The Free Jazz Collective
By Alexander Dubovoy
When I first listened to The Hallowed Plant, I was immediately captivated. It’s a work that grabbed my attention and made immediate, intuitive sense. It seems that that the artists had a similar experience; after all, the band recorded it after having only played together twice previously. Chilean trumpeter Benjamín Vergara (trumpet) traveled to Chicago a few years ago and met Chicago-based musicians Keefe Jackson (reeds), Jim Baker (piano/synthesizer), and Phil Sudderberg (drums). It seems the connection was instant, and the music that resulted excellent.
One of the characteristics that makes this album special, and one of the reasons why it is immediately relatable, is the obvious chemistry between Vergara and Baker. The first track (“The Halloween Plant”) begins with just the two of them. They have an unusual knack for combining trumpet and saxophone, playing simultaneously and egging each other on, yet maintaining an expansive concept of space and never overpowering the other.
As Baker and Sudderberg join, it is apparent that this band really understands texture. Though the album contains great melodic content, small shifts in texture drive the organic evolution of each improvisation. Take the second track, “This moves to that” for example. It begins with a dense and jagged set of rhythmic gestures. Over time, the band unexpectedly coalesces around a tonal center and meter, and the piece becomes a sort of abstract blues. It is this sort of shift that makes me appreciate that the album is completely improvised. Each piece is formally concrete, as though intricately planned but comprehensible as such only through the privilege of hindsight.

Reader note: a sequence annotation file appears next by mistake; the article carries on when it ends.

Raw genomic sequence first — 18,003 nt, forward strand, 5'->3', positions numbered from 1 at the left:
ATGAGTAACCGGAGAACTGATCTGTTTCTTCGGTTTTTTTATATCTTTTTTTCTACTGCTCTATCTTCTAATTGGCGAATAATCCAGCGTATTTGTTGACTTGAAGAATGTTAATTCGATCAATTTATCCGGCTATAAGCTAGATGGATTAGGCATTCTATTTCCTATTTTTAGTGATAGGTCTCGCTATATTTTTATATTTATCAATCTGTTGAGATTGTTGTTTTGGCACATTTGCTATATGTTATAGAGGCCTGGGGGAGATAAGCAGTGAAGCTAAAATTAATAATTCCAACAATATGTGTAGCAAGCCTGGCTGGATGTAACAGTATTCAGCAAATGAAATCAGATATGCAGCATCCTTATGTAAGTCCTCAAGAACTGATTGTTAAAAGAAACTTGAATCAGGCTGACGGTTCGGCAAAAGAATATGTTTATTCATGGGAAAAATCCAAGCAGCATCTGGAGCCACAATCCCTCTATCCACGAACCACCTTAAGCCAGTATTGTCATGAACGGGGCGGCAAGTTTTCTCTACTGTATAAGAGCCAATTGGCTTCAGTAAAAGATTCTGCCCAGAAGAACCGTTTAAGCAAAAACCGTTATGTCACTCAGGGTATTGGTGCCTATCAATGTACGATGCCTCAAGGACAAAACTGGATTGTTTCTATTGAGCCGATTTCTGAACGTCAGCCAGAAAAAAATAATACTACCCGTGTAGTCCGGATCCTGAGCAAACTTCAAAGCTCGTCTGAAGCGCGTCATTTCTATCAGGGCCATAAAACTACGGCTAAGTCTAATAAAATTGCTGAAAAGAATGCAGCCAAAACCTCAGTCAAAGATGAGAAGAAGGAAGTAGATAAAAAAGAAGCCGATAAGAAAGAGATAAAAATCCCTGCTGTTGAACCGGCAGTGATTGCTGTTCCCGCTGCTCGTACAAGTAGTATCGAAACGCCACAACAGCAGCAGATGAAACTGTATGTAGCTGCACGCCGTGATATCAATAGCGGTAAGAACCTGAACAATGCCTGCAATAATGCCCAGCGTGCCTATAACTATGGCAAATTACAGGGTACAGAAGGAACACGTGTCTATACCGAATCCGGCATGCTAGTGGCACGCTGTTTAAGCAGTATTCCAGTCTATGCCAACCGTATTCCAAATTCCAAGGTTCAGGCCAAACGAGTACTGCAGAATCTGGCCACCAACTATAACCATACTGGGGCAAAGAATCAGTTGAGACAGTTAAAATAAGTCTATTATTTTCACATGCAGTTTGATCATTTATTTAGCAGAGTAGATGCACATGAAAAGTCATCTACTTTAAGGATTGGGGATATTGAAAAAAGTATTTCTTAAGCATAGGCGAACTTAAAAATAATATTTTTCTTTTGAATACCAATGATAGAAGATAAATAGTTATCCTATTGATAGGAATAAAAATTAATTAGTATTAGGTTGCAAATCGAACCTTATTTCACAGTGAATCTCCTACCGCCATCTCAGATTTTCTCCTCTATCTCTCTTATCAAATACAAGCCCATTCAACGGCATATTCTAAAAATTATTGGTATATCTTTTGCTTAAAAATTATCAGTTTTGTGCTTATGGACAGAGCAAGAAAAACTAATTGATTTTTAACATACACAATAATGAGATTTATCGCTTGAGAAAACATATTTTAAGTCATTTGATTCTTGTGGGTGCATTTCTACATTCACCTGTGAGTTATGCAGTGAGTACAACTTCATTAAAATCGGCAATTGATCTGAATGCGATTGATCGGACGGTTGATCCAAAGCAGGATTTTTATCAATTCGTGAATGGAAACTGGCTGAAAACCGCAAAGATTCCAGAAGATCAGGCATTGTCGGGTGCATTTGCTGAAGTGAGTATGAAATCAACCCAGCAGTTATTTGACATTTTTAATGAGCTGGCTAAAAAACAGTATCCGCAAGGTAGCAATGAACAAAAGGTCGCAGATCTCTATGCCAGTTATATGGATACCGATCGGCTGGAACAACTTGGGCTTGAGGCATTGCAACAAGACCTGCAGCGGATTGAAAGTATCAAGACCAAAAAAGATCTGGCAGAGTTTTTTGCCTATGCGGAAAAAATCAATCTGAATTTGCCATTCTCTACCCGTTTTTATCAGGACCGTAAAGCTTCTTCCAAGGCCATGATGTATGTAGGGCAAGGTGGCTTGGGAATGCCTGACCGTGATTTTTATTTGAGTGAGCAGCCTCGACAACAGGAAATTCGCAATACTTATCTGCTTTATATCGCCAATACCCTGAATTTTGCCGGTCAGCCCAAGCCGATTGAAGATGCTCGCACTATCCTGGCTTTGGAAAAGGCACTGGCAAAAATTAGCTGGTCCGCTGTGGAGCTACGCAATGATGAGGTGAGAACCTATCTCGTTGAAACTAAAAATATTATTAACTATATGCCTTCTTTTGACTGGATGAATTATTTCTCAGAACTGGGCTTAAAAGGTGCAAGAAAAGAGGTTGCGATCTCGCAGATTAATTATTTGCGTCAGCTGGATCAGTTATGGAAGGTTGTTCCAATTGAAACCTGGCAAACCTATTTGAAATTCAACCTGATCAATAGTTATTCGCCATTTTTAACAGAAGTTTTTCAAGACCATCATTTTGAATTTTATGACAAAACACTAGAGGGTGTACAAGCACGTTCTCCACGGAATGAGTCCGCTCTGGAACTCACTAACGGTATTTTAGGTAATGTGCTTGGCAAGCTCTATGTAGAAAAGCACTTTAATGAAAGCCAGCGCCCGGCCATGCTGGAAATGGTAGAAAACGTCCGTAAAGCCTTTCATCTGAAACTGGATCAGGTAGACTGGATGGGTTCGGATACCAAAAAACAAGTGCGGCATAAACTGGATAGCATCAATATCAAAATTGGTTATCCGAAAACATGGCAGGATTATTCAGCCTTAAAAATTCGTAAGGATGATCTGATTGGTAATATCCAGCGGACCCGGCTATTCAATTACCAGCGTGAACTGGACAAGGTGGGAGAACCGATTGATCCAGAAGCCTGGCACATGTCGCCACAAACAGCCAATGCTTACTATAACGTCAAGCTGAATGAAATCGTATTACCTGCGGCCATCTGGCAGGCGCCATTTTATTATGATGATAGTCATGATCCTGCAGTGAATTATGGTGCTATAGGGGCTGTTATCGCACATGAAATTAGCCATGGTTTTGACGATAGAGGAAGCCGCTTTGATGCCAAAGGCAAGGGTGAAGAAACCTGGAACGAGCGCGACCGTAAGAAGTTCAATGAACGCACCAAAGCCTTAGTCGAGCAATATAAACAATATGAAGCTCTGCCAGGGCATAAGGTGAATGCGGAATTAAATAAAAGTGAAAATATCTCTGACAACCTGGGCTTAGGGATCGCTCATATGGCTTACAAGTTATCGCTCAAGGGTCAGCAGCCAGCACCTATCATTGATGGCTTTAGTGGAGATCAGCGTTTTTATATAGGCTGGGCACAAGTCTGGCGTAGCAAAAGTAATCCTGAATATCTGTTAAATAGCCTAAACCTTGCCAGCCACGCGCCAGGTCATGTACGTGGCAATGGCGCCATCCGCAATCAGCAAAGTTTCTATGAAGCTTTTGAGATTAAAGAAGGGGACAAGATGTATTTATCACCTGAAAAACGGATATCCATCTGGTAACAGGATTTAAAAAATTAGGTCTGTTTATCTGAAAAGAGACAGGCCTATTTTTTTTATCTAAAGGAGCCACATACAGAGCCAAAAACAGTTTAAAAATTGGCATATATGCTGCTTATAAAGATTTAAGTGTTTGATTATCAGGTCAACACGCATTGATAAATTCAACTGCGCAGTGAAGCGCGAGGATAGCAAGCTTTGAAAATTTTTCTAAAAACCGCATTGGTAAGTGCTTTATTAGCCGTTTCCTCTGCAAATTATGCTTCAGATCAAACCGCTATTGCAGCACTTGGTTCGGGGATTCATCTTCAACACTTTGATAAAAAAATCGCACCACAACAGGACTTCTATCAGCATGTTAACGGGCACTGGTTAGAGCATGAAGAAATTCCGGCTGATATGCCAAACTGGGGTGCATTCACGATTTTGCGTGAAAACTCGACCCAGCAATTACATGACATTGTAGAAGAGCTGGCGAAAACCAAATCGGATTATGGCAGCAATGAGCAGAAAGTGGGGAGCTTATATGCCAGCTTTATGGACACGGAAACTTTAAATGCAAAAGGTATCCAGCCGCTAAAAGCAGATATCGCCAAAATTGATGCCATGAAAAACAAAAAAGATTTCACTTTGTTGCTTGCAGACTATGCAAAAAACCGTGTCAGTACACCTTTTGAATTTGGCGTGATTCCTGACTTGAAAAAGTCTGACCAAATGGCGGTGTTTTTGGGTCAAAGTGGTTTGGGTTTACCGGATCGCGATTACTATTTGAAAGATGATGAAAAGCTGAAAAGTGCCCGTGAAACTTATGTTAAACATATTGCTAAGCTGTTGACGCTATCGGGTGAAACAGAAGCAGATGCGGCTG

On the final track “La Repentina Ola”, Baker switches to synthesizer, introducing a new type of spectral exploration to the album. With this change, the band reaches even higher levels of fire. Eventually, however, the music simmers down to excruciating near-silence and a satisfying end. The Hallowed Plant is a concise and well-executed musical statement. After just 30 minutes, it ends where it should, but somehow I can’t help wanting more.
Sadly, Relative Pitch Records's co-founder Mike Panico passed away tragically last week. He has left quite a legacy, and one for which we are grateful. We wish his label co-founder Kevin Reilly the best in continuing the label's support of challenging and exceptional music.
Sat Oct 13 06:00:00 CEST 2018